The grains complex continues to be subject to weather forecasts as planting delays are weighing heavy on the minds of both traders and producers alike. As the calendar moves forward and we continue to see snow in the fields, it’s more than just frustrating. While Mother Nature and Ol’ Man Winter toy with our emotions, there is positive belief that the snowmelt will occur appropriately and soil temperatures will warm up quickly.
That being said though, any additional precipitation once the snow disappears would not be welcomed. Above-average spring run-off conditions are anticipated by the majority of municipalities across Western Canada. Drew Lerner of World Weather Inc. expects precipitation to be more likely in the eastern part of the Prairies. That doesn’t help farmers in the Red River Valley as the U.S. National Weather Service doesn’t expect the seasonal “flooder” to crest in North Dakota until mid-May, meaning it will be the end of May before it crests in Manitoba.
The USDA recently told us that only four per cent of the U.S. corn crop has been planted, well behind the 26 per cent pace last year and the five-year average of 16 per cent. According to University of Illinois Agriculture Economist Darrel Good, for the corn crop, one shouldn’t be too worried as only something planted after May 20 is really considered late. Staying with the academics, Perdue University professor Bob Nielsen says that yield potential declines after about May 1 (down 0.3 per cent per day in early May to about one per cent per day by the end of May).
The college boy’s opinions differ from long-time commodities analyst Dennis Gartman who believes that as the days and weeks pass, more corn acres will be traded in for soybeans. It’s already been suggested that 500,000 to one million acres in North Dakota that were once pegged for corn, will now being something else (most likely cereal crops). This is also expected across the 49th as more oilseed crops may be switched out in favour of the cereals. The market is starting to price this in as already new crop barley (October and December) on the ICE Canada exchange dropped below $200 a tonne.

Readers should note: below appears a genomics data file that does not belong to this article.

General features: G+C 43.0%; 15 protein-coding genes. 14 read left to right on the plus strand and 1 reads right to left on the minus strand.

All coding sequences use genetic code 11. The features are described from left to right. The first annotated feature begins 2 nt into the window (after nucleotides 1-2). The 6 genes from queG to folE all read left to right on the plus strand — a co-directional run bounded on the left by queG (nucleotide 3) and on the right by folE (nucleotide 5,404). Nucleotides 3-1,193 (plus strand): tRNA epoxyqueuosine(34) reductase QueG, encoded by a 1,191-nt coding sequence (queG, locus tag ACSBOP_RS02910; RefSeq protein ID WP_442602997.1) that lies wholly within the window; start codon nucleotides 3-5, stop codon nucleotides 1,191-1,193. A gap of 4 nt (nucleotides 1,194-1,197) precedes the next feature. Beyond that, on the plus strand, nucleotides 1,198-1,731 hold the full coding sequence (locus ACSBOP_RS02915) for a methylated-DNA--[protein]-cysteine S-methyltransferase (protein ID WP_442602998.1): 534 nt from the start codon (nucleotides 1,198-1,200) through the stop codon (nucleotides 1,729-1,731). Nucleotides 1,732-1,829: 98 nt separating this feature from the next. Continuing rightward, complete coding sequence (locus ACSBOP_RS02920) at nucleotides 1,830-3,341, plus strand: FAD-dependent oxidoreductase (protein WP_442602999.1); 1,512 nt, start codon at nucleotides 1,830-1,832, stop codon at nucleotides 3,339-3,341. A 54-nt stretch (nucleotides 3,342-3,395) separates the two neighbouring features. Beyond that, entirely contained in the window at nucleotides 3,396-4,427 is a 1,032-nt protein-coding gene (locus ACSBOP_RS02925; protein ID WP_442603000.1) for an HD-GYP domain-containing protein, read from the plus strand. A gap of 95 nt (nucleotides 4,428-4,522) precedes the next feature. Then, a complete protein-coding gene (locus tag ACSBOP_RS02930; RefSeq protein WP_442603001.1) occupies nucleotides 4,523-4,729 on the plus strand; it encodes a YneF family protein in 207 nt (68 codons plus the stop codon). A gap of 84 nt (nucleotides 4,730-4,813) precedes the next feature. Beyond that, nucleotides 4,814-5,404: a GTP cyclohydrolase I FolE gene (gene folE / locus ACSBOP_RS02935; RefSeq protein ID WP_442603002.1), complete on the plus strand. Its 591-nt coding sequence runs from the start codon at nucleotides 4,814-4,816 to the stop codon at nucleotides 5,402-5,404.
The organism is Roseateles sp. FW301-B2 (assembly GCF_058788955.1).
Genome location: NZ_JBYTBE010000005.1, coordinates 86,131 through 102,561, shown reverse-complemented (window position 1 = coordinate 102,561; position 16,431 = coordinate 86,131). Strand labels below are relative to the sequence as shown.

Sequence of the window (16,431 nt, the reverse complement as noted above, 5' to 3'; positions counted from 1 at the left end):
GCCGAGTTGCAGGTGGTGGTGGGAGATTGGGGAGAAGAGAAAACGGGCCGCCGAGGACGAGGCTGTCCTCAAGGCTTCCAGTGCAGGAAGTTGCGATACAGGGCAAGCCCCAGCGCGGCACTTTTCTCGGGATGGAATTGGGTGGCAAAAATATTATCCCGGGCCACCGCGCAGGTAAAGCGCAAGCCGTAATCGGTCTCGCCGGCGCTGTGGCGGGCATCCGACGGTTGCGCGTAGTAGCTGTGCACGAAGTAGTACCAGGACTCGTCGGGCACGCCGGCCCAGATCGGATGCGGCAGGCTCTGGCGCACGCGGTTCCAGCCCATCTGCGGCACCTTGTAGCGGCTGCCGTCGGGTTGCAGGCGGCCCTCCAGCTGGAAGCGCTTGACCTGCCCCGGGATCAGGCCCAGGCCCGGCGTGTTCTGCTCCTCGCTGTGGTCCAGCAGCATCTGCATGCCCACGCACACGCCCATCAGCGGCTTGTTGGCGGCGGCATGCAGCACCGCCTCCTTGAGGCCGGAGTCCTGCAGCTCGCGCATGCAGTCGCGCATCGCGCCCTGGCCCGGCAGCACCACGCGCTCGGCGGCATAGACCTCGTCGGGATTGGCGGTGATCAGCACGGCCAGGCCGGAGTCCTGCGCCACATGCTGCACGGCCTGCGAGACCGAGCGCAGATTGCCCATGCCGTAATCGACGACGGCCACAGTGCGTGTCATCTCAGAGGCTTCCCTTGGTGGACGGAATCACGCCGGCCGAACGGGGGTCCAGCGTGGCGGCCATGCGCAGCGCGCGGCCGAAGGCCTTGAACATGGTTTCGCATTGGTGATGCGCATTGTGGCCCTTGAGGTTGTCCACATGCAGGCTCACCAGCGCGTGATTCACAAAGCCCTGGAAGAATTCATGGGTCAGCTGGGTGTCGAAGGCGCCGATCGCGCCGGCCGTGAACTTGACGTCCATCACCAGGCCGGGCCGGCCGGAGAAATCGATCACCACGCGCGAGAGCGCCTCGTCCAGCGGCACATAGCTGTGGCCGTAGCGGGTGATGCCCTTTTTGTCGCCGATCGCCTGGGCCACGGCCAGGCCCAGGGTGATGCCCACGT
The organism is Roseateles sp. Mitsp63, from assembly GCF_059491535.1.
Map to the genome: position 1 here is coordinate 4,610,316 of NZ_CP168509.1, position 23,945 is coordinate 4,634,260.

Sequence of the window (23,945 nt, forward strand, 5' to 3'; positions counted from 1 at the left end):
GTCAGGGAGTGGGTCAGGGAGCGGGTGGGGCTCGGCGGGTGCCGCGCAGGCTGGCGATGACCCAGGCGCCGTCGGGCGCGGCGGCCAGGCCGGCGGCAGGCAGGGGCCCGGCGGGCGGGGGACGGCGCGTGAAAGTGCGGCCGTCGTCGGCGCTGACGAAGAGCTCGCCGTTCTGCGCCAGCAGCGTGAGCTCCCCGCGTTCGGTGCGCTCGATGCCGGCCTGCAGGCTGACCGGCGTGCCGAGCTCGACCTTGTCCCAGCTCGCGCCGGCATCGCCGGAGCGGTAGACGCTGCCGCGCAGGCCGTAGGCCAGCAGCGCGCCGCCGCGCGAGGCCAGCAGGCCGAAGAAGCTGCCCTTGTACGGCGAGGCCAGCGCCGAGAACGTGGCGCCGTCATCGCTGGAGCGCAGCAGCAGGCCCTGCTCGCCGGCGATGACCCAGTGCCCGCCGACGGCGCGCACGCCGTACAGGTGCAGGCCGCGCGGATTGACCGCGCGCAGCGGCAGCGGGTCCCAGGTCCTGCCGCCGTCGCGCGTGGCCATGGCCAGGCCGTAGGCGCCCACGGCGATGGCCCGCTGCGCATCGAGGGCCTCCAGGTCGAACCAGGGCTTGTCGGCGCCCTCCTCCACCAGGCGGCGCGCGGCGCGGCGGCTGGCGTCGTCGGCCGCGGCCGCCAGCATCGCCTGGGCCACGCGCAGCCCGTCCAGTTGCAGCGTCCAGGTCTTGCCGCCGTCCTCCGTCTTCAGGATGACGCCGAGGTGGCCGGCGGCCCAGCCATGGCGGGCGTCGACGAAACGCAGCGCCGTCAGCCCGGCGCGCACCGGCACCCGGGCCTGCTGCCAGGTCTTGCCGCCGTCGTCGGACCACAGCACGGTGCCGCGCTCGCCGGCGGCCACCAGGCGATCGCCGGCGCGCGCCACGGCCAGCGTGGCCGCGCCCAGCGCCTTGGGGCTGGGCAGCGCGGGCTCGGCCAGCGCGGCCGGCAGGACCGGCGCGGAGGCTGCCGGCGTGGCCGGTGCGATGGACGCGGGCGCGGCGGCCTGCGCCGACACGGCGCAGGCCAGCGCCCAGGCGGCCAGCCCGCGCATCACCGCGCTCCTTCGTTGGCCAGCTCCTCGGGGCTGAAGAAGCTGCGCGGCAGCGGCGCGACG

When push comes to shove, no one likes to rush but the weather will surely affected both planting and the development of the crop. One-third of the U.S. winter wheat crop is rated poor to very poor while only eight per cent of the crop is headed (compared to 42 per cent last year and the five-year average of 19 per cent).
Warmer, drier weather should help speed up crop development but just like warmer weather makes the fields look ready to get in to, the reality is that things can still be not that great — you might get stuck.
Brennan Turner is originally from Foam Lake, Sask., where his family started farming the land in the 1920s. After completing his degree in economics from Yale University and then playing some pro hockey, he spent some time working in finance before starting FarmLead.com, a risk-free, transparent online grain marketplace. His weekly column is a summary of his free, daily market note, the FarmLead Break- fast Brief. He can be reached via email (email@example.com) or phone (1-855-332-7653).